5.e. Cyclic Redundancy Check (CRC) Error Detection

For certain applications, verifying the integrity of the data you’re sending and receiving can be very important. Because of this, the TReX has optional 7-bit cyclic redundancy checking, which is similar to a standard checksum but somewhat more robust as it can detect duplicated and out-of-order bytes.

When bit 6 of the serial settings parameter is cleared and bit 5 is set, cyclic redundancy checking is enabled. In CRC mode, the TReX expects an extra byte to be tacked onto the end of every command packet. The lower seven bits of this byte must be the 7-bit CRC for that packet, or else the TReX will set its CRC Error bit in the UART Error Byte and ignore the command. The TReX will also transmit an additional byte every time it returns data; the lower seven bits of this byte will be the 7-bit CRC for the packet of data the TReX is sending you.

A detailed account of how cyclic redundancy checking works is beyond the scope of this document, but you can find a wealth of information using Wikipedia. The quick version is that a CRC computation is basically a carryless long division of a CRC “polynomial” into your message, where all you care about is the remainder. The TReX uses CRC-7, which means it uses an 8-bit polynomial (whose MSB must always be 1) and, as a result, produces a 7-bit remainder. This remainder is the lower 7 bits of the CRC byte you tack onto the end of your command packets.

The CRC-7 algorithm is as follows:

  1. Express your 8-bit CRC-7 polynomial (TReX default is 0x89) and message in binary.
  2. Add 7 zeroes to the end of your message.
  3. Write your CRC-7 polynomial underneath the message so that the MSB of your polynomial is directly below the MSB of your message.
  4. If the MSB of your CRC-7 is aligned under a 1, XOR the CRC-7 with the message to get a new message; if the MSB of your CRC-7 is aligned under a 0, do nothing.
  5. Shift your CRC-7 right one bit. If all 8 bits of your CRC-7 polynomial still line up underneath message bits, go back to step 4.
  6. What’s left of your message is now your CRC-7 result (transmit these seven bits as your CRC byte when talking to the TReX with CRC enabled).

If you’ve never encountered CRCs before, this probably sounds a lot more complicated than it really is. Allow me to demonstrate a sample CRC-7 calculation so you can see how this actually works. Our CRC-7 polynomial will be 0x89 (the default TReX CRC-7 polynomial) and our message will be a two-byte sequence: 0x86, 0x1F (the command packet to get raw channel input values for all five channels).


Steps 1 & 2 (write as binary, add 7 zeroes to the end of the message):

    CRC-7 Polynomial = [1 0 0 0 1 0 0 1]
    message = [1 0 0 0 0 1 1 0] [0 0 0 1 1 1 1 1] 0 0 0 0 0 0 0

Steps 3, 4, & 5:
                    _______________________________________________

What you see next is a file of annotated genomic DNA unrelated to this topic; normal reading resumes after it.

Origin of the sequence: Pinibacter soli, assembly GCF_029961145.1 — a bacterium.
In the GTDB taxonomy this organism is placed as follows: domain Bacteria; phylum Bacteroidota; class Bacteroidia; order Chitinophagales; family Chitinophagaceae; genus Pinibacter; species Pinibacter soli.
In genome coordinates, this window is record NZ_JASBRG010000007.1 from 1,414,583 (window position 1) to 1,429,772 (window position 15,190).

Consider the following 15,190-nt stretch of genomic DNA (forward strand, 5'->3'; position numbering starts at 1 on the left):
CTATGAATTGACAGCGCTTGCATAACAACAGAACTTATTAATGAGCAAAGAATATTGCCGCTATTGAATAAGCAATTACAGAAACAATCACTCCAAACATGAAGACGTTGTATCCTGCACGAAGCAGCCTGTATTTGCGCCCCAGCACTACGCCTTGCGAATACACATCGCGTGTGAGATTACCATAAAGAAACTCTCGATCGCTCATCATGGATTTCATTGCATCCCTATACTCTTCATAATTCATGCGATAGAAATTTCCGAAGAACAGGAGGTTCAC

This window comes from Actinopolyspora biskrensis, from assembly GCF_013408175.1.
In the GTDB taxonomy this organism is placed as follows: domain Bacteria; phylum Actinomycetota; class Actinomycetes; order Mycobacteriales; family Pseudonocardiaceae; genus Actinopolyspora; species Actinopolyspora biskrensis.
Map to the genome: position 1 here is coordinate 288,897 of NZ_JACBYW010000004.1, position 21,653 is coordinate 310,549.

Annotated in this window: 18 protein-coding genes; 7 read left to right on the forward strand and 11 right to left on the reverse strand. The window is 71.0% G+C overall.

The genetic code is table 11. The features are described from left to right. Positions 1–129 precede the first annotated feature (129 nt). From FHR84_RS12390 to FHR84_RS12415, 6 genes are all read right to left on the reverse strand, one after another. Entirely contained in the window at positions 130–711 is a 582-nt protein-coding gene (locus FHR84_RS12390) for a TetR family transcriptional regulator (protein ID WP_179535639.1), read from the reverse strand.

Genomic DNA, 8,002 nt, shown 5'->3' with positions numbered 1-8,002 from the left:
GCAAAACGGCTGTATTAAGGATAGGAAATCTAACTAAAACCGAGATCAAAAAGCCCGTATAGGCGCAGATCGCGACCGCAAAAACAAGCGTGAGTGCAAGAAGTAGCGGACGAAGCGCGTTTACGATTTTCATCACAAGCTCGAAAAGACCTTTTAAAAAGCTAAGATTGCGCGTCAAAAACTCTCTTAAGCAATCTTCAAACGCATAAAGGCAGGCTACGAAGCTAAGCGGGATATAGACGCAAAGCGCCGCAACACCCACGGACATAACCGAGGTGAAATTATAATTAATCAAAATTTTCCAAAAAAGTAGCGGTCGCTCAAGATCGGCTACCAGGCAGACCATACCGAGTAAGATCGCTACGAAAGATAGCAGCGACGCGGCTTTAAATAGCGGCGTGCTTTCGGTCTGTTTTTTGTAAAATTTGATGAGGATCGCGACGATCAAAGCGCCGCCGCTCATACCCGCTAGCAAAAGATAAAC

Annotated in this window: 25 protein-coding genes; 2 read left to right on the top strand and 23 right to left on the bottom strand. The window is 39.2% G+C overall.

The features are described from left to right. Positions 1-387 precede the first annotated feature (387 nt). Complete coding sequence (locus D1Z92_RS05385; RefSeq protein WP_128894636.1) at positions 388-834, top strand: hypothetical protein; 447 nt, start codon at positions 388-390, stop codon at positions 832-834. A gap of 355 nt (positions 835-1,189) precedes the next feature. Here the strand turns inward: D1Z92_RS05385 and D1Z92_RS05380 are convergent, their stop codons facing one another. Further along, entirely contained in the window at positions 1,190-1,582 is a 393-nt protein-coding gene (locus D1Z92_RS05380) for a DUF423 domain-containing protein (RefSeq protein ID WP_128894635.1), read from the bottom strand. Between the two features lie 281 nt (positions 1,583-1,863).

1 0 0 0 1 0 0 1 ) 1 0 0 0 0 1 1 0 0 0 0 1 1 1 1 1 0 0 0 0 0 0 0
                  XOR 1 0 0 0 1 0 0 1 | | | | | | | | | | | | | | |
                      --------------- | | | | | | | | | | | | | | |
                        0 0 0 1 1 1 1 0 0 0 1 | | | | | | | | | | |
                 shift  ----> 1 0 0 0 1 0 0 1 | | | | | | | | | | |
                              _______________ | | | | | | | | | | |
                                1 1 1 1 0 0 0 1 | | | | | | | | | |
                                1 0 0 0 1 0 0 1 | | | | | | | | | |
                                _______________ | | | | | | | | | |
                                  1 1 1 1 0 0 0 1 | | | | | | | | |
                                  1 0 0 0 1 0 0 1 | | | | | | | | |
                                  _______________ | | | | | | | | |
                                    1 1 1 1 0 0 0 1 | | | | | | | |
                                    1 0 0 0 1 0 0 1 | | | | | | | |
                                    _______________ | | | | | | | |
                                      1 1 1 1 0 0 0 1 | | | | | | |
                                      1 0 0 0 1 0 0 1 | | | | | | |
                                      _______________ | | | | | | |
                                        1 1 1 1 0 0 0 0 | | | | | |
                                        1 0 0 0 1 0 0 1 | | | | | |
                                        _______________ | | | | | |
                                          1 1 1 1 0 0 1 0 | | | | |
                                          1 0 0 0 1 0 0 1 | | | | |
                                          _______________ | | | | |
                                            1 1 1 1 0 1 1 0 | | | |
                                            1 0 0 0 1 0 0 1 | | | |
                                            _______________ | | | |
                                              1 1 1 1 1 1 1 0 | | |
                                              1 0 0 0 1 0 0 1 | | |
                                              _______________ | | |
                                                1 1 1 0 1 1 1 0 | |
                                                1 0 0 0 1 0 0 1 | |
                                                _______________ | |
                                                  1 1 0 0 1 1 1 0 |
                                                  1 0 0 0 1 0 0 1 |
                                                  _______________ |
                                                    1 0 0 0 1 1 1 0
                                                    1 0 0 0 1 0 0 1
                                                    _______________
                                                      0 0 0 0 1 1 1 = 0x07

So the full command packet we would send to retrieve the raw channel inputs for all five channels with CRC enabled is: 0x86, 0x1F, 0x07

There are some tricks you can use in your programs to make the CRC calculation much more efficient from a speed perspective. You can find an example of this Section 5.f.